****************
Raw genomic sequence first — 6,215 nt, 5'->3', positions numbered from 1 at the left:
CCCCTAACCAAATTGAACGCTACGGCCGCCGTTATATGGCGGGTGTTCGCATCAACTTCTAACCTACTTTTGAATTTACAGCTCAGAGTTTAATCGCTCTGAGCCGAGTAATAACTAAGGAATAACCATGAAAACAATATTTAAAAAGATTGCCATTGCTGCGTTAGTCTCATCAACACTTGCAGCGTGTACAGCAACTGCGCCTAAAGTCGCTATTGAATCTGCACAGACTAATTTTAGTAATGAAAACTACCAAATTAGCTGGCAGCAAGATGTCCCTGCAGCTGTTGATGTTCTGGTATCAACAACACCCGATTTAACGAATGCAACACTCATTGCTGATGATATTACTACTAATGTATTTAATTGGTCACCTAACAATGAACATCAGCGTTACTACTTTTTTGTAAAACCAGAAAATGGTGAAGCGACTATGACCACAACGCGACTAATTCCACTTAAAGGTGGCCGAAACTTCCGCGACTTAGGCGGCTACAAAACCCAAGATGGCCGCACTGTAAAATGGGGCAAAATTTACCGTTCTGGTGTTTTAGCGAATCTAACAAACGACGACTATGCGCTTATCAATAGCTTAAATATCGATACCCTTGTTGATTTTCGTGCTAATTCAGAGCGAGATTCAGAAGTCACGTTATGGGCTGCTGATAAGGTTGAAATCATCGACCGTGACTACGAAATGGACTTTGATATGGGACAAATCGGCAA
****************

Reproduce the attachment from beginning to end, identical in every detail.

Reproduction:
Raw genomic sequence first — 6,215 nt, 5'->3', positions numbered from 1 at the left:
CCCCTAACCAAATTGAACGCTACGGCCGCCGTTATATGGCGGGTGTTCGCATCAACTTCTAACCTACTTTTGAATTTACAGCTCAGAGTTTAATCGCTCTGAGCCGAGTAATAACTAAGGAATAACCATGAAAACAATATTTAAAAAGATTGCCATTGCTGCGTTAGTCTCATCAACACTTGCAGCGTGTACAGCAACTGCGCCTAAAGTCGCTATTGAATCTGCACAGACTAATTTTAGTAATGAAAACTACCAAATTAGCTGGCAGCAAGATGTCCCTGCAGCTGTTGATGTTCTGGTATCAACAACACCCGATTTAACGAATGCAACACTCATTGCTGATGATATTACTACTAATGTATTTAATTGGTCACCTAACAATGAACATCAGCGTTACTACTTTTTTGTAAAACCAGAAAATGGTGAAGCGACTATGACCACAACGCGACTAATTCCACTTAAAGGTGGCCGAAACTTCCGCGACTTAGGCGGCTACAAAACCCAAGATGGCCGCACTGTAAAATGGGGCAAAATTTACCGTTCTGGTGTTTTAGCGAATCTAACAAACGACGACTATGCGCTTATCAATAGCTTAAATATCGATACCCTTGTTGATTTTCGTGCTAATTCAGAGCGAGATTCAGAAGTCACGTTATGGGCTGCTGATAAGGTTGAAATCATCGACCGTGACTACGAAATGGACTTTGATATGGGACAAATCGGCAA